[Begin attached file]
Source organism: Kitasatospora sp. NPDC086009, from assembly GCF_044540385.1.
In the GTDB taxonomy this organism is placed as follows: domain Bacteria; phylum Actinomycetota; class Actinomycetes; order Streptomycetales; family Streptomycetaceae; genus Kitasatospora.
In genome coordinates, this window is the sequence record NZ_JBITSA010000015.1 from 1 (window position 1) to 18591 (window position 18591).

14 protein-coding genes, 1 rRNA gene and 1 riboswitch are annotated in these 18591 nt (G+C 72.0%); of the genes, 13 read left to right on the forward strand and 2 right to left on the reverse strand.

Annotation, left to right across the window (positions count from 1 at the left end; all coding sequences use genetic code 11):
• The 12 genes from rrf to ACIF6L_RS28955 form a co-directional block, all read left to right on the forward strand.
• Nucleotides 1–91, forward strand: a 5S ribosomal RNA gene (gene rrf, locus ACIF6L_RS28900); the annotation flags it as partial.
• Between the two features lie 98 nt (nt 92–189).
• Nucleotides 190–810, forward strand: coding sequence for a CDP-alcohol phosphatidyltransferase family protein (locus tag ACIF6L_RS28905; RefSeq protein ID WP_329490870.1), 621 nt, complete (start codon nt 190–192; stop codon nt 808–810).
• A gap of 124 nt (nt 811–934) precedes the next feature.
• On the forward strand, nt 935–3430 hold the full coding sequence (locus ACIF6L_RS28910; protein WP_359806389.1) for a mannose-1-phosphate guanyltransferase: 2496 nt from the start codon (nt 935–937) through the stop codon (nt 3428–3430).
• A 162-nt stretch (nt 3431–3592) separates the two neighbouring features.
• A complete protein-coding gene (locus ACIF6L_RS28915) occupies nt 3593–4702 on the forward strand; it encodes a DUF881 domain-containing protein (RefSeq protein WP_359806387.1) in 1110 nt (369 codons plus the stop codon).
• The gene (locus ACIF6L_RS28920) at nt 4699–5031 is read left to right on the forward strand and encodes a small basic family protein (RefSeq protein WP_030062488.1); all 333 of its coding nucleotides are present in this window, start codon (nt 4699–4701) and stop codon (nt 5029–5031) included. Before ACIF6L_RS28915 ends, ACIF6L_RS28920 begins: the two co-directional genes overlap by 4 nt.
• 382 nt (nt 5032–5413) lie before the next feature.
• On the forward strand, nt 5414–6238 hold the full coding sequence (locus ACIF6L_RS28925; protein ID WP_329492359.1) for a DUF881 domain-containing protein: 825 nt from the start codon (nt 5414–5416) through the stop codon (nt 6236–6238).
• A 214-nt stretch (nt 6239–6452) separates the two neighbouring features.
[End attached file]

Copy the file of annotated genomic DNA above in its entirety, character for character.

Source organism: Kitasatospora sp. NPDC086009, from assembly GCF_044540385.1.
In the GTDB taxonomy this organism is placed as follows: domain Bacteria; phylum Actinomycetota; class Actinomycetes; order Streptomycetales; family Streptomycetaceae; genus Kitasatospora.
In genome coordinates, this window is the sequence record NZ_JBITSA010000015.1 from 1 (window position 1) to 18591 (window position 18591).

14 protein-coding genes, 1 rRNA gene and 1 riboswitch are annotated in these 18591 nt (G+C 72.0%); of the genes, 13 read left to right on the forward strand and 2 right to left on the reverse strand.

Annotation, left to right across the window (positions count from 1 at the left end; all coding sequences use genetic code 11):
• The 12 genes from rrf to ACIF6L_RS28955 form a co-directional block, all read left to right on the forward strand.
• Nucleotides 1–91, forward strand: a 5S ribosomal RNA gene (gene rrf, locus ACIF6L_RS28900); the annotation flags it as partial.
• Between the two features lie 98 nt (nt 92–189).
• Nucleotides 190–810, forward strand: coding sequence for a CDP-alcohol phosphatidyltransferase family protein (locus tag ACIF6L_RS28905; RefSeq protein ID WP_329490870.1), 621 nt, complete (start codon nt 190–192; stop codon nt 808–810).
• A gap of 124 nt (nt 811–934) precedes the next feature.
• On the forward strand, nt 935–3430 hold the full coding sequence (locus ACIF6L_RS28910; protein WP_359806389.1) for a mannose-1-phosphate guanyltransferase: 2496 nt from the start codon (nt 935–937) through the stop codon (nt 3428–3430).
• A 162-nt stretch (nt 3431–3592) separates the two neighbouring features.
• A complete protein-coding gene (locus ACIF6L_RS28915) occupies nt 3593–4702 on the forward strand; it encodes a DUF881 domain-containing protein (RefSeq protein WP_359806387.1) in 1110 nt (369 codons plus the stop codon).
• The gene (locus ACIF6L_RS28920) at nt 4699–5031 is read left to right on the forward strand and encodes a small basic family protein (RefSeq protein WP_030062488.1); all 333 of its coding nucleotides are present in this window, start codon (nt 4699–4701) and stop codon (nt 5029–5031) included. Before ACIF6L_RS28915 ends, ACIF6L_RS28920 begins: the two co-directional genes overlap by 4 nt.
• 382 nt (nt 5032–5413) lie before the next feature.
• On the forward strand, nt 5414–6238 hold the full coding sequence (locus ACIF6L_RS28925; protein ID WP_329492359.1) for a DUF881 domain-containing protein: 825 nt from the start codon (nt 5414–5416) through the stop codon (nt 6236–6238).
• A 214-nt stretch (nt 6239–6452) separates the two neighbouring features.